The "Dance Education"—Parent-Child Hip-Hop Class @ Fukushima was launched on June 2013, targeting pre-school students aged 2 through 4 and taking place at indoor facilities in Fukushima Prefecture. In the wake of the Great East Japan Earthquake, a pressing concern has been the inability for many children to get sufficient exercise due to not being able to play outside. Through this project we are showing parents and children the fun of moving about to the rhythmical beats of hip-hop dancing, helping to alleviate stress and a lack of exercise. In collaboration with the Nippon Street Dance Studio Association, sessions are held regularly every month.
Locomotive Syndrome (Declining Locomotive Function)
In recent years, the age at which people are affected by locomotive syndrome, where declines in locomotive organs due to lack of exercise reduce independence and increase the risk of requiring care, has been getting younger and younger.
Against this backdrop, the Ministry of Education, Culture, Sports, Science and Technology has mandated surveys of locomotive function at elementary, junior and senior high school health check-ups.
Under the supervision of physical therapists and other experts, our program of hip-hop themed dancing exercises can be expected to provide beneficial effects against declining locomotive function with age.
Director, Fukushima Bureau for the Future of Children
Due to the effects of the earthquake, children's physical strength and motor skills have been waning and obesity rates are trending upwards. In Fukushima, to tackle these issues, we are propagating exercise programs for young children and implementing various countermeasures.
To this extent, DyDo DRINCO is carrying out the excellent "Dance Education"—Parent-Child Hip-Hop Class @ Fukushima program across the prefecture as part of earthquake recovery support activities, helping children make exercise a part of their daily lives from an early age. The smiling faces of the children are a light of hope for the restoration of Fukushima, and in this respect we are truly grateful for DyDo's efforts.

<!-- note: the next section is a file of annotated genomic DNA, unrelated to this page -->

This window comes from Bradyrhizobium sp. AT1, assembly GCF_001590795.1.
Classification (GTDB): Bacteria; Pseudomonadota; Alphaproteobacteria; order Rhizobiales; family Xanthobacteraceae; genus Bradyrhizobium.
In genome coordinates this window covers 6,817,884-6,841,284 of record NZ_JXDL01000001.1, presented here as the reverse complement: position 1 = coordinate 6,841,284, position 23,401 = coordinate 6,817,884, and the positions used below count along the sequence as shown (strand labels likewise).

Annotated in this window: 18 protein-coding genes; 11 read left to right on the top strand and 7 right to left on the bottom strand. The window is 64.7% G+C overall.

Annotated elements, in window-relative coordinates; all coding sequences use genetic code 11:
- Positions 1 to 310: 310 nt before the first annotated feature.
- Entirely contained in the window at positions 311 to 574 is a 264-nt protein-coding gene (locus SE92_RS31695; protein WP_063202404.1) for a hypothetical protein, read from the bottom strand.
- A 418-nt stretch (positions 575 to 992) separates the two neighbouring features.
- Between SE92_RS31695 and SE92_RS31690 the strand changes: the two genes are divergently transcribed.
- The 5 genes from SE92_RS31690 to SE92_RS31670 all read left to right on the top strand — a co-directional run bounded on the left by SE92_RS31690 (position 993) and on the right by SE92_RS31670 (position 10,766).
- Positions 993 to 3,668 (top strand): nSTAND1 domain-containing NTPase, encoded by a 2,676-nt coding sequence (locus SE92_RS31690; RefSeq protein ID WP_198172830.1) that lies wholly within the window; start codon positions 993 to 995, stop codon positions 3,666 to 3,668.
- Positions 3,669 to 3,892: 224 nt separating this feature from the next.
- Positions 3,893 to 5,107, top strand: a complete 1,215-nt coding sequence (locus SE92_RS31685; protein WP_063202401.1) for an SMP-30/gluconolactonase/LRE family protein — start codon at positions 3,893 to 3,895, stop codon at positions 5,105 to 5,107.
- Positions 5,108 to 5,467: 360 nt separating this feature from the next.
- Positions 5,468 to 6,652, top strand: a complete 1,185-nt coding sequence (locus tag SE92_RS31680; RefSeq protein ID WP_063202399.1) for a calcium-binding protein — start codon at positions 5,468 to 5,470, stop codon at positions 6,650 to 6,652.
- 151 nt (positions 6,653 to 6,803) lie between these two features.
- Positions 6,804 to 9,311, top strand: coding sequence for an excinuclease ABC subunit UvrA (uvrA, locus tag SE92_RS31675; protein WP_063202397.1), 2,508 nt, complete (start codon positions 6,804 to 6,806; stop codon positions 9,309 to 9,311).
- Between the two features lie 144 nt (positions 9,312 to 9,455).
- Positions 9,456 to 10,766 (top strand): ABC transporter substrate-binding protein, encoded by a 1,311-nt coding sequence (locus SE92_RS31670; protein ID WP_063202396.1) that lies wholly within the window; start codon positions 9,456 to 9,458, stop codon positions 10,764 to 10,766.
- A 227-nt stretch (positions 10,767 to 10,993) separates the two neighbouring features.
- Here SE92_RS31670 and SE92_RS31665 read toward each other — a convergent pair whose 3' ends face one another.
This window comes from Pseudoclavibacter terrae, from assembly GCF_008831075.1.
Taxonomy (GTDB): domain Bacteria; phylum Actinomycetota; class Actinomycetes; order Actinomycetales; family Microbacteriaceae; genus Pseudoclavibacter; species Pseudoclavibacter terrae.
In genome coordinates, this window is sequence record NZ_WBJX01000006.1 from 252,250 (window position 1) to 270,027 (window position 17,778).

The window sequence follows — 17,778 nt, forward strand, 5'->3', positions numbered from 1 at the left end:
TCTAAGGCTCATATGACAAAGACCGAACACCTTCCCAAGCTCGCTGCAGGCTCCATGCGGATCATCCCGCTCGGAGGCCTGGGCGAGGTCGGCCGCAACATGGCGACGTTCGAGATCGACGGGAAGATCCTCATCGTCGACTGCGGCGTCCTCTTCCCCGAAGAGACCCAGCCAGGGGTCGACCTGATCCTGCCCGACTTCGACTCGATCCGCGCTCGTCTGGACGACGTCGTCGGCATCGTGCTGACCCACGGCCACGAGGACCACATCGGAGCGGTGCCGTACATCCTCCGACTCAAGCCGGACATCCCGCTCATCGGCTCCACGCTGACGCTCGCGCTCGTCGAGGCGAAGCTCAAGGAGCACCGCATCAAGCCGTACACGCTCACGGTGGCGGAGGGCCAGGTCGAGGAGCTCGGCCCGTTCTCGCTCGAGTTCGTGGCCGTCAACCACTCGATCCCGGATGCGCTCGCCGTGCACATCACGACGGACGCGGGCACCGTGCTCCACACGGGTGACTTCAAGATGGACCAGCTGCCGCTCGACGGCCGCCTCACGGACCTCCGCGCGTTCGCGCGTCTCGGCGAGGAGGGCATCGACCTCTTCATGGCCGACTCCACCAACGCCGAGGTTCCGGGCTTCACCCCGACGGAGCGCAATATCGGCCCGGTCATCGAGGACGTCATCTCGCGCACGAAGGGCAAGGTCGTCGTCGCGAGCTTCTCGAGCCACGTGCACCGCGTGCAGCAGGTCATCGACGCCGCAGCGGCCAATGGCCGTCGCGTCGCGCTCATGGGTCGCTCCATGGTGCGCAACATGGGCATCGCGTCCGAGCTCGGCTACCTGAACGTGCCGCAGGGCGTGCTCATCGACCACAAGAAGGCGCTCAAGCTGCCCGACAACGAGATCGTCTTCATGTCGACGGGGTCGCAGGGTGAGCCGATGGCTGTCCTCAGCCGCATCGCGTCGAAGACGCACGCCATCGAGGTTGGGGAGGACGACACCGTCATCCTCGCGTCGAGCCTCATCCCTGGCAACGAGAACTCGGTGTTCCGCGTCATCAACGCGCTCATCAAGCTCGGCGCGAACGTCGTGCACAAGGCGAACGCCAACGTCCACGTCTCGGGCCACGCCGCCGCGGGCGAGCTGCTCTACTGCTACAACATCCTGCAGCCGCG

The DyDo Group “Matsuri” of Japan
The DyDo Group delivers delicious and healthy products to our customers in partnership with various stakeholders in the fields of domestic beverages, pharmaceuticals, and food, and also in overseas business fields.
For instance, our domestic beverage business, which makes up approximately 70% of the Group’s gross sales, is built on trust-based relationships with local communities and our other stakeholders throughout the entire business process, from the manufacturing of beverages, the delivery of products, the installation of vending machines, and the restocking of vending machines, to recycling.
Our gratitude for this serves as important values in the DyDo Group’s business. We also believe that our sustainable business growth originates in the continued liveliness of local communities.
The DyDo Group “Matsuri” of Japan project (matsuri: festival) was launched in 2003 under the DyDo Group’s corporate philosophy of “Creating happiness and prosperity, together with people and with society. To achieve this goal, the DyDo Group will continue to embrace new challenges in a dynamic way.”
We started this project with the hope of making local people happy, helping them live richer lives, and assisting in strengthening their ties and invigorating local communities, through long-cherished traditional festivals around the country. Our support efforts reached their 18th year in 2020.
Festivals not only reflect local cultures and histories but also support the future of local communities.
Invigorating festivals energizes local communities and, by extension, Japan as a whole.
With the hope of passing on traditional Japanese culture to future generations, the DyDo Group will continue to contribute to the revitalization of communities hand-in-hand with local people and governments.
Right beside the soul of Japan
Overview of the DyDo Group “Matsuri” of Japan project
Local broadcasting stations individually produce an episode of a documentary TV series under the theme of their local festival. Each episode, which is broadcast locally, introduces the activities of those involved in the festival, and the history and culture of the relevant district so as to deepen understanding of and empathy with the district.
[Nationwide rebroadcast on a BS channel]
Carefully selected local episodes are rebroadcast nationwide to communicate the attractiveness of the festivals and districts to people all over Japan.
With our “Matsuri” of Japan project activities as a springboard, we plan and implement events helpful in promoting tourism, youth development, and revitalizing communities, in collaboration with local communities and governments.
Furthermore, in cooperation with local broadcasting stations, we take vigorous measures to inform the public about the festivals and the related districts.